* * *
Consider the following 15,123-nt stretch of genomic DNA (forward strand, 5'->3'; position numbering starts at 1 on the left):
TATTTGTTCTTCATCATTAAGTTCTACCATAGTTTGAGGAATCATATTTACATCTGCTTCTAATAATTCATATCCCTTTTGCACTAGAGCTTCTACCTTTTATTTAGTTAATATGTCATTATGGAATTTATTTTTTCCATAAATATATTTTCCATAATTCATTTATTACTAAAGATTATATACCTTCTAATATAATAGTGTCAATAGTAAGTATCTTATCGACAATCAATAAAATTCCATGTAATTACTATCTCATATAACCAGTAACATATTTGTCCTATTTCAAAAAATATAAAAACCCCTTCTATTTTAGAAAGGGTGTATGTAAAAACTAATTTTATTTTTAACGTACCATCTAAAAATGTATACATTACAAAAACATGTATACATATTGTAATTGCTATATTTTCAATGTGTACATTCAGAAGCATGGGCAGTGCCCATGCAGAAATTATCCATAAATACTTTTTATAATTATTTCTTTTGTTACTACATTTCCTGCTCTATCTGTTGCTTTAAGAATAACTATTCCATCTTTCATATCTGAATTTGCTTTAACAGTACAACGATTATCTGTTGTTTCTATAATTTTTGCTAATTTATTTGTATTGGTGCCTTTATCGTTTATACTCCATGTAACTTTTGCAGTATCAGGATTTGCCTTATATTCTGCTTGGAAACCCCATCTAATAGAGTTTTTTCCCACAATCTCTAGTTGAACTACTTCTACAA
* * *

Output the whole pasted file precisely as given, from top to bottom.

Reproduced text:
Consider the following 15,123-nt stretch of genomic DNA (forward strand, 5'->3'; position numbering starts at 1 on the left):
TATTTGTTCTTCATCATTAAGTTCTACCATAGTTTGAGGAATCATATTTACATCTGCTTCTAATAATTCATATCCCTTTTGCACTAGAGCTTCTACCTTTTATTTAGTTAATATGTCATTATGGAATTTATTTTTTCCATAAATATATTTTCCATAATTCATTTATTACTAAAGATTATATACCTTCTAATATAATAGTGTCAATAGTAAGTATCTTATCGACAATCAATAAAATTCCATGTAATTACTATCTCATATAACCAGTAACATATTTGTCCTATTTCAAAAAATATAAAAACCCCTTCTATTTTAGAAAGGGTGTATGTAAAAACTAATTTTATTTTTAACGTACCATCTAAAAATGTATACATTACAAAAACATGTATACATATTGTAATTGCTATATTTTCAATGTGTACATTCAGAAGCATGGGCAGTGCCCATGCAGAAATTATCCATAAATACTTTTTATAATTATTTCTTTTGTTACTACATTTCCTGCTCTATCTGTTGCTTTAAGAATAACTATTCCATCTTTCATATCTGAATTTGCTTTAACAGTACAACGATTATCTGTTGTTTCTATAATTTTTGCTAATTTATTTGTATTGGTGCCTTTATCGTTTATACTCCATGTAACTTTTGCAGTATCAGGATTTGCCTTATATTCTGCTTGGAAACCCCATCTAATAGAGTTTTTTCCCACAATCTCTAGTTGAACTACTTCTACAA